He was called “The Man with the Cast Iron Stomach,” a hugely popular and long-running performer who headlined across the United States for several decades. Jose (Joseph) “Pepper” Gomez, who died on May 6, 2004, was one of the true greats of his generation. He was 77 years old.

Friend of many years, CAC president Red Bastien, said, “In my view Pepper was one of the best wrestlers in history. When he was on the card we always drew big. And even with all that success, Pepper was still a sweet, humble man. He always had a smile on his face. Never heard him whine ever.”

Pepper was not very tall, but he made up for that with a variety of skills and one of the most perfectly sculpted bodies of the 1950s and 1960s. It was his physique that earned him national acclaim every bit as much as his wrestling ability.

CAC executive vice president Karl Lauer remembers Pepper as a fine performer, but more importantly a fine gentleman. “Pepper loved the business and his fans immensely. You just couldn’t fake the kind of sincerity he had. I think that had a lot to do with him keeping on top for so long. Of course he was also a heck of a wrestler, too! I knew him for many years, and I will really miss him.”

Pepper was awarded by the Cauliflower Alley Club in 1992 for his numerous contributions to the sport of wrestling. He held countless titles all over the country, but it is his gimmick as “The Man with the Cast Iron Stomach” that everybody will best remember him for. Pepper would allow other wrestlers to jump off of a ladder on to his stomach, and it wouldn’t affect him in the least. He took this gimmick with him around the country and it got him over immediately. Ray Stevens, the top heel in California, took up Pepper’s challenge and, instead of landing on his stomach, intentionally landed on his throat. This sent poor Pepper to the hospital and ignited one of the most legendary feuds in the history of professional wrestling. People still talk about their matches to this day.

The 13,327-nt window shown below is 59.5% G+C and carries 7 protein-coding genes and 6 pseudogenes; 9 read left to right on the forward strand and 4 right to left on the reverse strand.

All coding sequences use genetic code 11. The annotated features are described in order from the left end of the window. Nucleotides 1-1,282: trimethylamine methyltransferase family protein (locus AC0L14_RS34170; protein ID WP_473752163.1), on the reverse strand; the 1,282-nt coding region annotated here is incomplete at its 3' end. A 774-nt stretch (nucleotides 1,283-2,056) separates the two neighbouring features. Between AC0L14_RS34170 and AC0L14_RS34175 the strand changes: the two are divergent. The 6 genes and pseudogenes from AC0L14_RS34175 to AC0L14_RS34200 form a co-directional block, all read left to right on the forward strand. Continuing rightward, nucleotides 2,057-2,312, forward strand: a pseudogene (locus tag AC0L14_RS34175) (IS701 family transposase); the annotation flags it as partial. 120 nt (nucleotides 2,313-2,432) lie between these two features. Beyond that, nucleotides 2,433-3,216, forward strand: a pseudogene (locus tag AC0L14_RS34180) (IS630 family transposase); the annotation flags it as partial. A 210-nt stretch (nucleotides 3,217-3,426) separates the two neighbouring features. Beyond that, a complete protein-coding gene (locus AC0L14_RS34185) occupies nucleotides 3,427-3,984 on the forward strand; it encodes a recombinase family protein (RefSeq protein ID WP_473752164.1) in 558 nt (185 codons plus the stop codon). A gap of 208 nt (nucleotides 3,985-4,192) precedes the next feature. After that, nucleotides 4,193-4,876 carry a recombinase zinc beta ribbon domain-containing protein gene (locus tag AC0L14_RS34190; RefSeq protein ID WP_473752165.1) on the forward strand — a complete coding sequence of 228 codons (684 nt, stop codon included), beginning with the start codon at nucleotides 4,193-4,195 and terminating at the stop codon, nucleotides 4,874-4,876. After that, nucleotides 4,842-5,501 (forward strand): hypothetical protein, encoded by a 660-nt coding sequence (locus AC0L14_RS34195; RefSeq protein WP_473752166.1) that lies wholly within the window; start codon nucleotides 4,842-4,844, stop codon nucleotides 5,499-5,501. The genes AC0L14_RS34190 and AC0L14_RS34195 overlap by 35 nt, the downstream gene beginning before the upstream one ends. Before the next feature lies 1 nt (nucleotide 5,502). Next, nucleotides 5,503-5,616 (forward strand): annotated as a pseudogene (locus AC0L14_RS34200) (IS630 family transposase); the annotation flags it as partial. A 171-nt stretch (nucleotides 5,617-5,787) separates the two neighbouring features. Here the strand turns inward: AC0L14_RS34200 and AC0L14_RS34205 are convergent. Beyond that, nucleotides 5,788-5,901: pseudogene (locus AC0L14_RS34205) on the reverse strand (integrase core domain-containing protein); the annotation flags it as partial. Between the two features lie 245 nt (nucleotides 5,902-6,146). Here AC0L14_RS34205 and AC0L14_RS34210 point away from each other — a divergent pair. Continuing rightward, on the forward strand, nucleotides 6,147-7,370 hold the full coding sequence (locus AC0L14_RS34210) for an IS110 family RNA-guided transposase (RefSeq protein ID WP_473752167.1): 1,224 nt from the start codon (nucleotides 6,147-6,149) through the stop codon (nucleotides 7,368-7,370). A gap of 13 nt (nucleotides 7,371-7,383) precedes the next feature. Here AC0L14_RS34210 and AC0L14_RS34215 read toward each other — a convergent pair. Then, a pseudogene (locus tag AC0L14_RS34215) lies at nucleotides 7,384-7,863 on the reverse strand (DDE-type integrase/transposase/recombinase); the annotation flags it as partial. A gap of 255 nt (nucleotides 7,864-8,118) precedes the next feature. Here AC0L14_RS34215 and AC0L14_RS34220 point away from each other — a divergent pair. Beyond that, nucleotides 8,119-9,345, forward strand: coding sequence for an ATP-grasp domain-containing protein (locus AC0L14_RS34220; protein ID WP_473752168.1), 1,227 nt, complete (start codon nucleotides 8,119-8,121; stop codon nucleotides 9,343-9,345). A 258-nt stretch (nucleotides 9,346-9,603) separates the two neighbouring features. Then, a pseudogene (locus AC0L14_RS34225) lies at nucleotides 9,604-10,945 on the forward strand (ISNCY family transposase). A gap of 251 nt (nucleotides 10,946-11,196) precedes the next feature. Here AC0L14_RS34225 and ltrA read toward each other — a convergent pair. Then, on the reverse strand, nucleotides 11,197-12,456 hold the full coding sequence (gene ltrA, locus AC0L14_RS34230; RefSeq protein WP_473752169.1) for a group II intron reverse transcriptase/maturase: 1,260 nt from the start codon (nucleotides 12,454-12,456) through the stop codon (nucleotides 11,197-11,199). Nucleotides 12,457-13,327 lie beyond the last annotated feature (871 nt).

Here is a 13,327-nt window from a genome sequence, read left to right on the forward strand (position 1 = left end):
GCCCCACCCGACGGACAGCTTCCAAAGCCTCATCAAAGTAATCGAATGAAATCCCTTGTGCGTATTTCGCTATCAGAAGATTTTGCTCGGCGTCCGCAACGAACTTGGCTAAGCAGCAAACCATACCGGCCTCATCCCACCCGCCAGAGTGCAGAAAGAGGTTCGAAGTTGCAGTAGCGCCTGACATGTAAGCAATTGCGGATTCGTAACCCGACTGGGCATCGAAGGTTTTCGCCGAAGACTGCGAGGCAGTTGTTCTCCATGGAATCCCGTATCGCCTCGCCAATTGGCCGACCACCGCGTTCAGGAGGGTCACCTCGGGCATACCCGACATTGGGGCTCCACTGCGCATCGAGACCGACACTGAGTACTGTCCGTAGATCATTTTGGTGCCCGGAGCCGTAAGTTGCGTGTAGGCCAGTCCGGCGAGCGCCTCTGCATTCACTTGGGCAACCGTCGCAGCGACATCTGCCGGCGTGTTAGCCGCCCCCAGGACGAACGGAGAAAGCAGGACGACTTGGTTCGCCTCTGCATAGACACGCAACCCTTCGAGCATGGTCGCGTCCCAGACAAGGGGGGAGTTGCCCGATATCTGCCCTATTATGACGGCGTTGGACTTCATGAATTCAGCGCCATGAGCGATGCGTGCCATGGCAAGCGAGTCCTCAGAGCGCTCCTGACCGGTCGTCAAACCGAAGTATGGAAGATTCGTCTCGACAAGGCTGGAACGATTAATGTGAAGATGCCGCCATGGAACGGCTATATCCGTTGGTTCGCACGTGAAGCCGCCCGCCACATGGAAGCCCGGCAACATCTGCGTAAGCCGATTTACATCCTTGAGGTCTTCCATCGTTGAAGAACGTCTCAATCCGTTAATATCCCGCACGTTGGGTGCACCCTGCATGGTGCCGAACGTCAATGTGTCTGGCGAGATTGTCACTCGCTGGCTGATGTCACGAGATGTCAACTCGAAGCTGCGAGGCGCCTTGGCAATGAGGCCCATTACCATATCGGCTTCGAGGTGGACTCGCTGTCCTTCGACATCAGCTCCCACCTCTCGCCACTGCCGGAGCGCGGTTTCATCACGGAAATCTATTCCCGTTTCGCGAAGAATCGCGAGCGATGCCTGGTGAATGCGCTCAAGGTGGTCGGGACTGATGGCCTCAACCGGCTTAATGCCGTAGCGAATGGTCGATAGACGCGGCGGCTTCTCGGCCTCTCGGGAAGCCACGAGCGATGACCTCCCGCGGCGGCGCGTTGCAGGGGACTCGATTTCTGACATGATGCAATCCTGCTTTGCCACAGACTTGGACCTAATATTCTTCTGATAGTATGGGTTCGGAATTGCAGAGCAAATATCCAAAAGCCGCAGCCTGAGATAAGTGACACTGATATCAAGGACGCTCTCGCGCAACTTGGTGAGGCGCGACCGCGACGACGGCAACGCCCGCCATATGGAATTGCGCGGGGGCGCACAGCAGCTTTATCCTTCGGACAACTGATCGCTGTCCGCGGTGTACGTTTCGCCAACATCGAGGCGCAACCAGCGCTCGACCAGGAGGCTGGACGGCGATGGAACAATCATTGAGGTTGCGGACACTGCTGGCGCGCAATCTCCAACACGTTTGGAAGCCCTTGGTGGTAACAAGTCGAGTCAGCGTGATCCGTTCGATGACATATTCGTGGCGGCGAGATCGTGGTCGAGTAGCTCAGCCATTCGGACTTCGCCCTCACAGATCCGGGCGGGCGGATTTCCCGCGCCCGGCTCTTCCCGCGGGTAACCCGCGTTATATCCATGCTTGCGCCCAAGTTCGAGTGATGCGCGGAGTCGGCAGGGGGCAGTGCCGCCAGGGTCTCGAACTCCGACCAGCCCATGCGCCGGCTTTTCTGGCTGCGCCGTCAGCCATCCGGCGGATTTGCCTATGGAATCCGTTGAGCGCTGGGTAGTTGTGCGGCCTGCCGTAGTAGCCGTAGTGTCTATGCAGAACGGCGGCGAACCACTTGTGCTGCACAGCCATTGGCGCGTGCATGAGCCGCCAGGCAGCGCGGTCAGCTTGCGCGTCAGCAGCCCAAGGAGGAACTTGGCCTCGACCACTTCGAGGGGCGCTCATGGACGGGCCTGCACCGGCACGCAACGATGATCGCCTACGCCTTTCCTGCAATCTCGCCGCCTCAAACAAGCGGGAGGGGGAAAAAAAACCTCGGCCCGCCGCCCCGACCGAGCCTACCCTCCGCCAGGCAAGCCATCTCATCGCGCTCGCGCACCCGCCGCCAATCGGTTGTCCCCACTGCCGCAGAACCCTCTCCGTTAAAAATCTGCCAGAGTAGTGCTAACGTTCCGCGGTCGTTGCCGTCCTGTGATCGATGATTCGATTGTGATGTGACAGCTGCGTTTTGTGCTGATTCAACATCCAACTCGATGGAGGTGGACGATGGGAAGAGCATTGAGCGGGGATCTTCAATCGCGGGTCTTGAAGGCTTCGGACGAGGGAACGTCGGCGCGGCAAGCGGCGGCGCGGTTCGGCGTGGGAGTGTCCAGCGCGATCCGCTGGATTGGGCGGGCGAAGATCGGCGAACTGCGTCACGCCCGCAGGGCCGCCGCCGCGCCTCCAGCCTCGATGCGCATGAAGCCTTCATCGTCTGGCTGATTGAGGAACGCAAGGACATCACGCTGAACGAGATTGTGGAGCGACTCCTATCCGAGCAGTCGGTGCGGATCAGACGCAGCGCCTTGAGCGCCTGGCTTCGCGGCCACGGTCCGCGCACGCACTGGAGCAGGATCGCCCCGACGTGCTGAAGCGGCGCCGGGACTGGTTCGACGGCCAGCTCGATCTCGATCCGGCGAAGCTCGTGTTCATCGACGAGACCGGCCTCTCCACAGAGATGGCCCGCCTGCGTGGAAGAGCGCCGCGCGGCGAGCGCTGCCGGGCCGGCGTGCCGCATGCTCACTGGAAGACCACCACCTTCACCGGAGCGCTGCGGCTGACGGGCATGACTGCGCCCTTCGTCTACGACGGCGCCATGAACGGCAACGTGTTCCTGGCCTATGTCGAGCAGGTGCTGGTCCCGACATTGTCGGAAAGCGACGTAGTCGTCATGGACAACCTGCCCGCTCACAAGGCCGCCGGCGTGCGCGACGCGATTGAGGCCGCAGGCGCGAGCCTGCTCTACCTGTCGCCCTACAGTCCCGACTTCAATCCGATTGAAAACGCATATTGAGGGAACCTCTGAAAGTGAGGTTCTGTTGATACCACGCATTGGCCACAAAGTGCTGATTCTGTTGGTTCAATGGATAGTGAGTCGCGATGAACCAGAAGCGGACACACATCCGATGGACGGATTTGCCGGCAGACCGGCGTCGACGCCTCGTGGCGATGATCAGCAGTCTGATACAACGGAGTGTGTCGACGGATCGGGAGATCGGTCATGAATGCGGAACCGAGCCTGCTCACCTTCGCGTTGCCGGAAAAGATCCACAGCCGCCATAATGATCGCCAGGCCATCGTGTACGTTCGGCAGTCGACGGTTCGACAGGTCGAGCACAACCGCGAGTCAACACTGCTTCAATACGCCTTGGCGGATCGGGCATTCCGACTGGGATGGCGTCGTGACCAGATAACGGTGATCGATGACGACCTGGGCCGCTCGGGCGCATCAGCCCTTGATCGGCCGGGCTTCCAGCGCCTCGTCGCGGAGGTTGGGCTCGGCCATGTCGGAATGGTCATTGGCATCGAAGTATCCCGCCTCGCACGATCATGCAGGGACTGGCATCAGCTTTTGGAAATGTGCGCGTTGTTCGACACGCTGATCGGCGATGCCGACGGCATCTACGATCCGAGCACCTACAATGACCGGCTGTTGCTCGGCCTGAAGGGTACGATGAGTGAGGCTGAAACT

He made his home in the San Francisco Bay Area, where he gained his greatest fame. Pepper wrestled into the early 1980s. For several years, even as he was wrestling, Pepper served as a greeter for Scoma’s, one of the finest restaurants on Fisherman’s Warf. He held this job for several years and served as a huge attraction. “He loved to talk with the fans,” said Pepper’s stepdaughter, Teri. “He had such a big heart, and he never forgot the people who supported him over the years.”

Pepper had a kidney transplant several years ago, and recently had fallen into poor health. He died peacefully with his family by his side.

CAC Board of Directors member Maria Bernardi summed it up best when she said, “Pepper was loved by everybody. We are all saddened by losing him. But now he’s up there with the angels and all his wrestling buddies up in heaven.”

Pepper leaves behind his wife of 27 years, Bonnie, seven daughters, three sons, and ten grandchildren.

A special gathering for Pepper will be held in the near future, which will be open to every one. We will post the information here when it is announced. The family has asked that all donations be made to the Kidney Foundation.

For more information on Pepper, visit

We at the Cauliflower Alley Club send our deepest condolences to the family and friends of Pepper Gomez.

Pepper was frequently featured on the cover of wrestling and bodybuilding magazines, sporting a body that was surely uncommon in his day.
Pepper truly loved his fans, and was always a hit with children.

(Photo courtesy of
Dickie Steinborne)
Here's Pepper holding yet another championship, one of many that he held throughout his long career.